New Delhi: At a time when sections of the international community are slamming Myanmar’s military for appropriating power in a coup, India’s Army chief Manoj Mukund Naravane on Friday acknowledged the role played by the military junta in helping curb insurgency in India’s northeast.

Drawing a direct link between economic growth and development on the one hand and security on the other, Naravane noted that there had been “encouraging improvement" in the internal security situation in India’s northeast. Mizoram, Tripura, Meghalaya and large parts of Assam were practically free from insurgency with level of violence significantly going down, he said at a seminar in New Delhi.

“While relentless operations by the security forces and proactive government policies have laid the foundation, favourable external environment with Myanmar and Bangladesh has struck at the roots of the insurgent organizations," Naravane said in a speech at a seminar jointly organized by the New Delhi United Services Institute think tank and the paramilitary Assam Rifles which oversees security in India’s northeast in conjunction with Indian army.

The reference was to Bangladesh and Myanmar having friendly ties with India as a result of which both had cooperated with New Delhi in its efforts to stamp out insurgency in its northeast. Bangladesh had handed over arrested Indian insurgents while Myanmar had taken part in coordinated operations with India along their common borders.

“A series of operations under Operation Sunrise with Myanmar Army has witnessed growing cooperation and synergy between the soldiers on ground with reasonable operational dividends," Naravane said referring to coordinated military operations by India and Myanmar to flush out insurgents using Myanmar as a base for anti India operations.

The comments by the Indian army chief underline the importance of Myanmar and the role played by their army in India’s security calculus.

They coincide with thousands of pro-democracy protestors gathering in Myanmar to demand the reversal of the 1 February coup that removed Aung San Suu Kyi from power. India had cultivated the Myanmar's military between the mid 1990s to 2011-12 when the country held its first polls after 1988.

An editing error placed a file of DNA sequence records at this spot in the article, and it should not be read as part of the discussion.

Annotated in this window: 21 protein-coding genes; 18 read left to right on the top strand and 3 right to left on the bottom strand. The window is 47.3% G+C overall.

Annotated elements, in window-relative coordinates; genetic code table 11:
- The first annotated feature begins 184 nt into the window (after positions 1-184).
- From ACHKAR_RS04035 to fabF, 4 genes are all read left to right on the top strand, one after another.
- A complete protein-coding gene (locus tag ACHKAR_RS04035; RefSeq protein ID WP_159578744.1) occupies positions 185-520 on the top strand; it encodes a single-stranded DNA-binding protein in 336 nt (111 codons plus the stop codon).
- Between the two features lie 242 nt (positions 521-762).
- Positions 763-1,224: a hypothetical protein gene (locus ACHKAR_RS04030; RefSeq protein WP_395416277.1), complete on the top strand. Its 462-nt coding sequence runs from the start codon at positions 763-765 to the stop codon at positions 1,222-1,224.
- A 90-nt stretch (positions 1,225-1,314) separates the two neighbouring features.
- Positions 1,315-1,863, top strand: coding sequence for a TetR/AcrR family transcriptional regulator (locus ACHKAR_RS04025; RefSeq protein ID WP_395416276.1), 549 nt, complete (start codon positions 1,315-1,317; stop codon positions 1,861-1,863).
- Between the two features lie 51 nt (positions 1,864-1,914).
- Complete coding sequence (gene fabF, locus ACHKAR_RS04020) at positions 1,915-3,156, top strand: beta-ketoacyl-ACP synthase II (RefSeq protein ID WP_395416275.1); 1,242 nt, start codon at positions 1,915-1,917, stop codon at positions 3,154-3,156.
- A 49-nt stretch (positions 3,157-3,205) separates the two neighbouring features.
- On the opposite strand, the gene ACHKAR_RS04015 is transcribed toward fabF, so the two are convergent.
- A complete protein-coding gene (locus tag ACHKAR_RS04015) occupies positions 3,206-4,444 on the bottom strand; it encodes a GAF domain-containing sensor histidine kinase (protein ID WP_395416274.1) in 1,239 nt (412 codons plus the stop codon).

The Biden administration has imposed sanctions on 10 current and retired top-ranking leaders in Myanmar's military following the coup. In a statement on Thursday, the Treasury Department announced it was freezing US based assets belonging to the sanctioned individuals. US president Joe Biden and Secretary of State Antony Blinken in phone calls to Indian prime minister Narendra Modi and foreign minister S Jaishankar discussed the military rule in Myanmar.

“Recent developments in Myanmar were discussed during the telephone conversations between President Biden and Prime Minister Modi on 8 February and EAM (external affairs minister Jaishankar) and his US counterpart Secretary Blinken on 9 February," Indian foreign ministry spokesman Anurag Srivastava said on Friday.

“India and the US have agreed to remain in contact and exchange assessments on the situation," he said.

“As regards our position on the developments, it has been clearly stated in our press statement of 1 February. We believe that the rule of law and the democratic process must be upheld. As immediate neighbours with close cultural and people-to-people ties as well as relations strengthened by exchanges in trade, economy, security and defence, we are closely monitoring developments in that country. We will remain engaged with all concerned on this issue," he added.

Jaishankar also discussed the situation in Myanmar with Australian foreign minister Marise Payne this week. India has so far refrained by calling the toppling of the Suu Kyi government as a coup though it has expressed concern over the anti-democracy moves in that country.

In his speech, Naravane said the improvement of the security situation had resulted in a “realigned counter insurgency strategy" in the northeast. Troops tied down by counter insurgency operations had been freed up and were assigned to the northern borders, he said.

Describing India’s northeast as “the Centre of Gravity for sub-regional connectivity" and consequently “a launch pad for Act East initiatives," Naravane said the region was however seen as “a laggard in terms of growth and development."

“Protracted insurgencies, legacy issues further accentuated after partition and inefficient integration with rest of India account for much of what the region faces today," he said.

Making a case for speeding up development given the relatively better security environment, Naravane said there was a need to speed up local and regional connectivity projects. These were “central to unleashing the potential of the North East and balancing the influence of China," he said.

Internally too, infrastructure development “has been marred by numerous challenges. Multiple agency involvement and varied source of funds coupled with environmental factors remain major stumbling block," the Army chief said.

“There is a need for an apex body to coordinate multi-agency efforts," he said.

An “umbrella organization" christened the North East Integrated Security Council that had been proposed to galvanise the strategy, efforts and resources amongst all stakeholders has been proposed."

“With Minister of State for Home as the Chairman at the apex level, the organisation seeks to galvanise the efforts of all stakeholders which includes the policymakers as well as the authorities responsible to execute these policies," he added.